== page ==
Be first by being last?
When you don’t like what’s being said, change the conversation.
Many of us of us are familiar with that old saying, and most of us have tried it. From getting a teacher to “chase a rabbit” while covering a boring topic, to attempting to refocus the spotlight of scrutiny away from self onto someone else, we can all identify with wanting to change the subject.
In Mark 9, the apostles have been arguing about which of them is the greatest. In dealing with this ugly and divisive attitude, Jesus prescribes something both unexpected and counter intuitive: In verse 35, he states, “If anyone wants to be first, he shall be last of all and servant of all.” Taking a child in his arms – an example of the unimportant in first century culture – he adds, “Whoever receives one child like this in My name receives Me; and whoever receives Me does not receive Me but Him who sent Me.”
He needs them to understand that they way they treat people – especially those regarded as unimportant – is also the way they are treating God.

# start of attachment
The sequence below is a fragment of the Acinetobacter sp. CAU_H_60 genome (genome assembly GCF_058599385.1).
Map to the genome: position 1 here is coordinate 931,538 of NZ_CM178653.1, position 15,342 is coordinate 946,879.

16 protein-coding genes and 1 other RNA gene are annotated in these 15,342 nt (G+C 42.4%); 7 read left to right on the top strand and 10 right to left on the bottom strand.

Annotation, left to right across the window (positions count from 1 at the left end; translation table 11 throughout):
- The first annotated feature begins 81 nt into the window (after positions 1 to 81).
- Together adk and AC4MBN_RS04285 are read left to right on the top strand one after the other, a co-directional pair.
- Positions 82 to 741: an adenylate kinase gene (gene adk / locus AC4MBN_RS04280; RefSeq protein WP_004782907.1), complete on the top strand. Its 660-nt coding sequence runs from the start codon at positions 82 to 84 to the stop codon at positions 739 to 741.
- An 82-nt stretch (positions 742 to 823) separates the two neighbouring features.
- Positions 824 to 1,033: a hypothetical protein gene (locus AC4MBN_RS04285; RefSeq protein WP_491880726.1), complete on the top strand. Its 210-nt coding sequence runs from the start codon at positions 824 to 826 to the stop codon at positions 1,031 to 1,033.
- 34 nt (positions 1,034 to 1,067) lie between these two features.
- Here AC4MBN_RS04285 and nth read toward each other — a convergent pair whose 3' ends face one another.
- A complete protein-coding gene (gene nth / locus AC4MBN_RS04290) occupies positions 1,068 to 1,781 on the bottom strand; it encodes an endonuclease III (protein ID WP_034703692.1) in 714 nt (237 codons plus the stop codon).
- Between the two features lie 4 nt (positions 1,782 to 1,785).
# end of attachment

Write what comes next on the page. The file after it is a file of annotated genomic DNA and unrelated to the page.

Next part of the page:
The room is suddenly uncomfortable – and it’s at this point that John attempts to change the conversation. By disparaging a nameless outsider who has been casting out demons in the name of Jesus, John hopes Jesus will move on to a new “problem.”
As the master teacher, it’s not surprising Jesus doesn’t allow himself to be derailed. He demands, by employing hyperbole, that the apostles do anything and everything necessary to ensure that the ugly attitudes within them are corrected.
He concludes by encouraging them to be like salt “and be at peace with one another.”
So how will the apostles fix this? In a word, these leaders desperately need to learn humility.
For us today, I suspect a lack of humility often hinders us from reflecting Jesus in our lives. In light of all God has done for you, have you responded to him in genuine humility? If Jesus wanted to have a conversation with you about the way you are following him, would you want to change the conversation?
May the Lord bless each of us with humility!
Philip Goad is the minister at North Highlands Church of Christ in Russellville. He is married to Marla, and they have a daughter, Kayla Thorne, who is married to Josh. They also have a son, Preston, and one grandchild, Greyson Thorne.